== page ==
Thinking he was lucky he could hold a job, Martin poured his angst into work – first for 12 years in Saudi Arabia working construction. In 1986, he and his wife moved to Alexandria, where they owned and operated the Shor-Wood Resort for 20 years, retiring in 2006.
AN UNEXPECTED CALL
Two years ago, Martin’s phone rang. It was a man named Rick Taylor – the “T” of his Vietnam days. Taylor was searching for “Marty” from his company in Vietnam, and was calling every Martin in the phone book in Minnesota.
Taylor was calling to let Martin know that a reunion of those who had fought in Operation Union was in the works. At first Martin was hesitant to commit, but after thinking about it for a month, he decided to attend the reunion, thinking it might be therapeutic to let the demons of the past be unleashed.
The reunion was planned for April 21, 2011 – exactly 44 years after Operation Union commenced.
Martin and his wife, Linda, traveled to Virginia Beach, Virginia, where he spent four days reconnecting with the men who had played such a brief but life-altering role in his life. About 90 people, including 17 from his 2nd Platoon, were there.
“Some of the people there were daughters or sons, brothers, grandchildren [of men who had lost their lives],” Martin said. “Nobody had talked about the thing forever.”
One of the men at the reunion was Bob Berry, now of Genoa City, Wisconsin. Berry was another soldier fortunate enough to survive Operation Union.
He says it’s because of Martin’s bravery.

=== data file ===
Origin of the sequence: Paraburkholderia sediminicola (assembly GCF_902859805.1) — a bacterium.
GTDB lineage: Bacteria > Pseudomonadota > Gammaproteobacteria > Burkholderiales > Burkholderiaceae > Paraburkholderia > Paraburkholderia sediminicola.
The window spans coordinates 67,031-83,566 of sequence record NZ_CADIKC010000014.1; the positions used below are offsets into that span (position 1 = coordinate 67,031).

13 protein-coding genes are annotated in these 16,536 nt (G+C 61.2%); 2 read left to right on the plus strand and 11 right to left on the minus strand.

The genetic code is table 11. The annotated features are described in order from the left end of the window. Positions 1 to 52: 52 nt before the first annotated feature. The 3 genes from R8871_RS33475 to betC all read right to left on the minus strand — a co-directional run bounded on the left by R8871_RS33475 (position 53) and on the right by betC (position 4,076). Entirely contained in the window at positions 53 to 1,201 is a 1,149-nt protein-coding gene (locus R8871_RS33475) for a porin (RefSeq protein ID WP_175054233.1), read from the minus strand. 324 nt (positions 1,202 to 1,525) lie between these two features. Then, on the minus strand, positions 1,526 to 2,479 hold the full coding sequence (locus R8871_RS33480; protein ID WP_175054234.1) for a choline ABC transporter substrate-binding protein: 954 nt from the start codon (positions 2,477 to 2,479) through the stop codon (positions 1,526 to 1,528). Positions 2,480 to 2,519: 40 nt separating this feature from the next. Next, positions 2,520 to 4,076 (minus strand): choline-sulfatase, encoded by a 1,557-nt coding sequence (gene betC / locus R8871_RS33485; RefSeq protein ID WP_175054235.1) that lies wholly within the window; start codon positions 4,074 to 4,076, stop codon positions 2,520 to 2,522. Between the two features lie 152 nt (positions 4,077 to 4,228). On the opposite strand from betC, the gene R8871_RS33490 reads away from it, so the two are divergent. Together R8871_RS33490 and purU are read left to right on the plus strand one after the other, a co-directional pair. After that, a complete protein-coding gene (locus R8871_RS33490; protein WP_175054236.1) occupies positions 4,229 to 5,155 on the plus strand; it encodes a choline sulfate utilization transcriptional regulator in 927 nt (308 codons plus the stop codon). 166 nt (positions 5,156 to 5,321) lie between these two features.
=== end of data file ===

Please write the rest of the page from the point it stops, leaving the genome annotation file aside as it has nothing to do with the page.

“I was in the same company, Foxtrot, at the same time,” Berry explained. “Joe was my team leader. I was a machine gunner.
“The captain gave the order. It was basically a mistake. We ran into a whole regiment,” Berry continued. “I knew it was a mistake but when you get the order, you walk and you shoot. We were surrounded by the bad guys.”
Halfway across the field, Berry was shot in the hip and it went through his spine. For an entire day he was “pinned down,” unable to move. It was Martin who stumbled across him and dragged him to safety. Hours later, Martin and a couple other guys went back and transported Berry to an area where he could receive medical attention.
“He came out and carried me back to a little building that was our triage,” Berry said. “If he didn’t come and get me, I wouldn’t have lasted the night.”
Berry insists that if it weren’t for Martin, he wouldn’t be at the reunion – he would never have left that field in Nui Loc Son.
“He’s a hell of a guy. He’s a real Marine from start to finish. He is nothing but a hero from the get-go,” Berry concluded.
“I never forgot about him.”
No one else at the reunion had forgotten either. And it was time to remember, no matter how difficult it was.
“We just wanted to set things straight about what really happened and why it happened,” Martin said. “As a group that night we talked about what happened. We felt [they] all got killed for no reason at all. A John Wayne assault across an open rice paddy.”
At a dinner culminating the reunion, Martin said the hankies were out in full force as the emotional evening progressed. Several men who had taken part in Operation Union got up and spoke about their memories, their experiences – and their nightmares.
“It’s a hard one to forget,” Martin said with tears in his eyes.
But now that he has reunited with those who lived that nightmare with him, it’s a little easier to talk about.
“It was good for us to put the final chapter and the right chapter away about what happened on the 21st,” he said. “It was kind of a tell-all night. I feel a little better about myself.”
He also knows that in speaking about his past, he can revel in the present.
“We all left happy that there were that many of us there,” he concluded. “It was all about today. We’re still alive.”